Stay in your own lane
Authenticity is your x-factor — that thing that no one can recreate or even put their finger on. It’s that thing that makes people say, “I don’t know what it is, but I like her.”

This is the kind of energy, the kind of permission, that is embodied by someone who fully accepts themselves for everything they are. All sides. The “good” and the “bad.” The person who has danced with their shadows and still knows how unconditionally worthy she is. This is what attracts people to you, your self-proclaimed permission.

Everyone is running around asking for permission to dream, to build, to start —and yet, we’re the only ones who hold the power to give it to ourselves.

So, as a conscious leader, while it’s impossible for you to grant someone else permission to be themselves, it’s your duty to show someone what that looks like, that it’s safe to shine, that being different is something worth celebrating. To be a walking invitation for others to grant themselves permission to step into their own version of greatness.
It’s not what you do, it’s how you do it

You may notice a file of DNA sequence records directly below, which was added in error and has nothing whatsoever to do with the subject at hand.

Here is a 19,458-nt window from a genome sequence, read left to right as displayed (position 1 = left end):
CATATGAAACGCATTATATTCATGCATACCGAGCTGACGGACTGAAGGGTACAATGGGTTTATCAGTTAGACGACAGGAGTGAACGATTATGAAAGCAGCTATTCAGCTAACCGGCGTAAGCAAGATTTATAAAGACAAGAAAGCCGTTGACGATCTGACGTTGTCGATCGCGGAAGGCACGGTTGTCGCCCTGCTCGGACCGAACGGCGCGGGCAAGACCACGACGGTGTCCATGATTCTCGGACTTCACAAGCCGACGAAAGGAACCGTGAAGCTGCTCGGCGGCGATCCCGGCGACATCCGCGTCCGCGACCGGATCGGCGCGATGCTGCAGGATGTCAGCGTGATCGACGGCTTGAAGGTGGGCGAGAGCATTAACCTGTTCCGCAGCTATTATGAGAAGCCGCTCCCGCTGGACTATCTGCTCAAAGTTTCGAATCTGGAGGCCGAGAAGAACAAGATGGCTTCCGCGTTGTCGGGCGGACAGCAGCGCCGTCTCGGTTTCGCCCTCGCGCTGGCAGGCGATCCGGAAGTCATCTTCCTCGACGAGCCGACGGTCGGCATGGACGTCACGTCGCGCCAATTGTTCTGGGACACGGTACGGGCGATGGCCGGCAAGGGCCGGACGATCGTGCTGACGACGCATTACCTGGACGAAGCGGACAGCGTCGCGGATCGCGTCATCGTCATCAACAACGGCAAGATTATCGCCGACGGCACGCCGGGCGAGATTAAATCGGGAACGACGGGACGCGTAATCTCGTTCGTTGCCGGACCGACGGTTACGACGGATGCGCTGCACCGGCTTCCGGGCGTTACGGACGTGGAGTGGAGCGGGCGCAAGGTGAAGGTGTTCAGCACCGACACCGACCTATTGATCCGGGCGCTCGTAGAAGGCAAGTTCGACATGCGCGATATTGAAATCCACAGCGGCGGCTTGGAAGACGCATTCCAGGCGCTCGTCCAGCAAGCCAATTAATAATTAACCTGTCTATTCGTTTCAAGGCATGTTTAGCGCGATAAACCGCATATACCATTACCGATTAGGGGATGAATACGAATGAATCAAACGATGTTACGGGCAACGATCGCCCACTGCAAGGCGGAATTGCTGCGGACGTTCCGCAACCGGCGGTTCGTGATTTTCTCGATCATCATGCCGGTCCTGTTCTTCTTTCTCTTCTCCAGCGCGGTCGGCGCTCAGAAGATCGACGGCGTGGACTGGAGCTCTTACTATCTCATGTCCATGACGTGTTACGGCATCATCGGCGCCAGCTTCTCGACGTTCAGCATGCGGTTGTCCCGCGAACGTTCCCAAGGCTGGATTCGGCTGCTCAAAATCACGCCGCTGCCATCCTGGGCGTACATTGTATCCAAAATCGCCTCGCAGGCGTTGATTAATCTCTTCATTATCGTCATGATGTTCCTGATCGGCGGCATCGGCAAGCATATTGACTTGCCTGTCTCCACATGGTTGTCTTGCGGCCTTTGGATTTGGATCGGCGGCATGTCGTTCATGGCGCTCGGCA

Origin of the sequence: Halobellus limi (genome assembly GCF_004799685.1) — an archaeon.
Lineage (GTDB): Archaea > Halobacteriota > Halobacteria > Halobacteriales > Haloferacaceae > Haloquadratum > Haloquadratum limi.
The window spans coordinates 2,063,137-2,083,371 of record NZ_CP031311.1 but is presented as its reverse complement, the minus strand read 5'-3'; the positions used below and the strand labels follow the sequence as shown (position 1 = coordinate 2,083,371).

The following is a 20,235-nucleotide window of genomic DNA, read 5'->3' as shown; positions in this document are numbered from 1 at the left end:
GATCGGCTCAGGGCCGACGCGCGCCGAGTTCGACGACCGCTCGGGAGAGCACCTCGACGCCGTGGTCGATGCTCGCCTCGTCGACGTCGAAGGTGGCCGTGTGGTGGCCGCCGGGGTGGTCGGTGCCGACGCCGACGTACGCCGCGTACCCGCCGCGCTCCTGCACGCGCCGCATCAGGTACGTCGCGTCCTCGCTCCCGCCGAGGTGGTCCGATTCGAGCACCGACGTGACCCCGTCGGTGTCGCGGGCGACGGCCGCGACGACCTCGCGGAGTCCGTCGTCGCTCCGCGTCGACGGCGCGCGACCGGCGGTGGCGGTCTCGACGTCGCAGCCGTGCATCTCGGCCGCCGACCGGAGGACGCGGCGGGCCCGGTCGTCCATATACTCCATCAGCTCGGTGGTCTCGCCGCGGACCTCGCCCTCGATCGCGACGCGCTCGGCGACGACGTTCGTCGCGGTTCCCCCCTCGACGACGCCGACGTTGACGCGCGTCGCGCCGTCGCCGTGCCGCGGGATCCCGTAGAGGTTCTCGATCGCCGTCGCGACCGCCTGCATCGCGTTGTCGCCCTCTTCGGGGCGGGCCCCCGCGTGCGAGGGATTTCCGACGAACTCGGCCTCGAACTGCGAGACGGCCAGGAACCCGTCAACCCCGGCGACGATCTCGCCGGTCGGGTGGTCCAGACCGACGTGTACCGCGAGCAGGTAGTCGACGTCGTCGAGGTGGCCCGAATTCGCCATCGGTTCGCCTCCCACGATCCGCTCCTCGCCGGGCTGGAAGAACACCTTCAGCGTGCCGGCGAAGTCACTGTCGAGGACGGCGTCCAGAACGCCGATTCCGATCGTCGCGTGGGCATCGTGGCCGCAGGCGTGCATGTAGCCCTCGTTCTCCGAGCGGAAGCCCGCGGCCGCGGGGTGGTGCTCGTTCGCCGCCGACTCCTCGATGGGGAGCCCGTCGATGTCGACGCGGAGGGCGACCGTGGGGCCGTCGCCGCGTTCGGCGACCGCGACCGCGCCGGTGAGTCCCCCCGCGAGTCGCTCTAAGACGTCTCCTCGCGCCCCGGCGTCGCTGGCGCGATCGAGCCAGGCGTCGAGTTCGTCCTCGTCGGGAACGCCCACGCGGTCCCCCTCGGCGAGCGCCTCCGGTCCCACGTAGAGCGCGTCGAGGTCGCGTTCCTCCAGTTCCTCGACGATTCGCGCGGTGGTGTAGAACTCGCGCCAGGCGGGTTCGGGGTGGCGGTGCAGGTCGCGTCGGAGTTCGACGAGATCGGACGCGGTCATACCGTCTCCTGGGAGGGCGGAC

Your audience, followers, fans and clients are inspired by how you show up in the world. When you commit to being seen, when you commit to showing up for yourself, when you commit to self-care and inner growth, you become the embodiment of conscious leadership. You become a mirror of what’s possible for others.

Every time you grow, you invite your audience to do the same.

Throughout each transformation that you experience in your life and career (and there will be many), you will be confronted with uncertainty, doubt, fear, ego-trips, and thoughts that are overwhelming enough to make you never want to get out of bed. And yet, with your tools in hand, you will get up.

You will move through each step once more, inviting even more growth and evolution into your life, because it’s not what you’re doing, it’s how you’re doing it. With trust. With conviction. With purpose. With intuition.
  • Own it.
  • Train it.
  • Be it.
  • Share it.
Rinse, repeat.

That is how you develop conscious leadership.

The preceding article was originally published on our sister site Learning & Development.